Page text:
We Think NEXT (LON:NXT) Can Manage Its Debt With Ease

By
Simply Wall St
Published
October 01, 2021
LSE:NXT
Source: Shutterstock

The external fund manager backed by Berkshire Hathaway's Charlie Munger, Li Lu, makes no bones about it when he says 'The biggest investment risk is not the volatility of prices, but whether you will suffer a permanent loss of capital.' So it might be obvious that you need to consider debt, when you think about how risky any given stock is, because too much debt can sink a company. As with many other companies NEXT plc (LON:NXT) makes use of debt. But is this debt a concern to shareholders?

What Risk Does Debt Bring?

Debt and other liabilities become risky for a business when it cannot easily fulfill those obligations, either with free cash flow or by raising capital at an attractive price. In the worst case scenario, a company can go bankrupt if it cannot pay its creditors. However, a more common (but still painful) scenario is that it has to raise new equity capital at a low price, thus permanently diluting shareholders. Having said that, the most common situation is where a company manages its debt reasonably well - and to its own advantage. When we examine debt levels, we first consider both cash and debt levels, together.

View our latest analysis for NEXT

How Much Debt Does NEXT Carry?

As you can see below, NEXT had UK£1.20b of debt, at July 2021, which is about the same as the year before. You can click the chart for greater detail. However, it does have UK£774.7m in cash offsetting this, leading to net debt of about UK£429.6m.

debt-equity-history-analysis
LSE:NXT Debt to Equity History October 1st 2021

How Healthy Is NEXT's Balance Sheet?

The latest balance sheet data shows that NEXT had liabilities of UK£1.27b due within a year, and liabilities of UK£1.84b falling due after that. Offsetting this, it had UK£774.7m in cash and UK£1.18b in receivables that were due within 12 months. So its liabilities total UK£1.16b more than the combination of its cash and short-term receivables.

Given NEXT has a humongous market capitalization of UK£10.5b, it's hard to believe these liabilities pose much threat. Having said that, it's clear that we should continue to monitor its balance sheet, lest it change for the worse.

In order to size up a company's debt relative to its earnings, we calculate its net debt divided by its earnings before interest, tax, depreciation, and amortization (EBITDA) and its earnings before interest and tax (EBIT) divided by its interest expense (its interest cover). The advantage of this approach is that we take into account both the absolute quantum of debt (with net debt to EBITDA) and the actual interest expenses associated with that debt (with its interest cover ratio).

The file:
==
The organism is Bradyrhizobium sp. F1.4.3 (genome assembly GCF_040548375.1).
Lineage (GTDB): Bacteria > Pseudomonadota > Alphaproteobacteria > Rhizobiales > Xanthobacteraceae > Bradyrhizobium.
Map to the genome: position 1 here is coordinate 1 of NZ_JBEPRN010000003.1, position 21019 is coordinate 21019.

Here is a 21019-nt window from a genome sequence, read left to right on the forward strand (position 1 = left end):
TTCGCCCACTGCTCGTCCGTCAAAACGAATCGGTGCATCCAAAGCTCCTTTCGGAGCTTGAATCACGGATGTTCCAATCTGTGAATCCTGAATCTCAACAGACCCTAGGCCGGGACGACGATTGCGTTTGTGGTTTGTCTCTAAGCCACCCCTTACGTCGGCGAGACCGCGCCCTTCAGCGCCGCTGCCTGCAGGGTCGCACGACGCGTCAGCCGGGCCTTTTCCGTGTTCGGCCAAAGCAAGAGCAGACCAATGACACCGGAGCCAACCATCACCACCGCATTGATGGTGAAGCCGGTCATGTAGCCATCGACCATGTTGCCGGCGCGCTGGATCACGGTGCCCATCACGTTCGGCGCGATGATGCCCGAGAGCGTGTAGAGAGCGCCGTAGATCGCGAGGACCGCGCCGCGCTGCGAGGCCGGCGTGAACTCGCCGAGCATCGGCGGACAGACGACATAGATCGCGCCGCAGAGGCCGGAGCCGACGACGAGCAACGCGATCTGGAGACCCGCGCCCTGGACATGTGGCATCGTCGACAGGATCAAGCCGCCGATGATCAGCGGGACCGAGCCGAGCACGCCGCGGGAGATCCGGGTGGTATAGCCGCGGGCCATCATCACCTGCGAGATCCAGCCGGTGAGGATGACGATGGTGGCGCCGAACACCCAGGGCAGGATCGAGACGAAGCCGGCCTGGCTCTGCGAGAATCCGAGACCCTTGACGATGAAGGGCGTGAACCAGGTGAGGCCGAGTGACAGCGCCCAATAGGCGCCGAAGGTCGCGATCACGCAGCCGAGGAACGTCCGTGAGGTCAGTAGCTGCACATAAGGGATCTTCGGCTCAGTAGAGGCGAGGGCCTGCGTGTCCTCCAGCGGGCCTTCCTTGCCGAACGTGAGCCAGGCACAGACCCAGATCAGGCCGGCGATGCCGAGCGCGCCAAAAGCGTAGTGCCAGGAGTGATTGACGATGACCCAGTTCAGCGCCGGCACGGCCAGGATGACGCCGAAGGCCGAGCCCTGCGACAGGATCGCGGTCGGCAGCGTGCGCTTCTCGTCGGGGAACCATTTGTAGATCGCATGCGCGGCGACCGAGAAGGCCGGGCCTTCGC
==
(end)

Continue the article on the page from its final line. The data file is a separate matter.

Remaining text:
With net debt sitting at just 0.52 times EBITDA, NEXT is arguably pretty conservatively geared. And this view is supported by the solid interest coverage, with EBIT coming in at 7.2 times the interest expense over the last year. On top of that, NEXT grew its EBIT by 41% over the last twelve months, and that growth will make it easier to handle its debt. There's no doubt that we learn most about debt from the balance sheet. But it is future earnings, more than anything, that will determine NEXT's ability to maintain a healthy balance sheet going forward. So if you want to see what the professionals think, you might find this free report on analyst profit forecasts to be interesting.

Finally, a business needs free cash flow to pay off debt; accounting profits just don't cut it. So we clearly need to look at whether that EBIT is leading to corresponding free cash flow. Happily for any shareholders, NEXT actually produced more free cash flow than EBIT over the last three years. That sort of strong cash conversion gets us as excited as the crowd when the beat drops at a Daft Punk concert.

Our View

Happily, NEXT's impressive conversion of EBIT to free cash flow implies it has the upper hand on its debt. And the good news does not stop there, as its EBIT growth rate also supports that impression! Considering this range of factors, it seems to us that NEXT is quite prudent with its debt, and the risks seem well managed. So we're not worried about the use of a little leverage on the balance sheet. When analysing debt levels, the balance sheet is the obvious place to start. However, not all investment risk resides within the balance sheet - far from it. To that end, you should be aware of the 1 warning sign we've spotted with NEXT .

If you're interested in investing in businesses that can grow profits without the burden of debt, then check out this free list of growing businesses that have net cash on the balance sheet.

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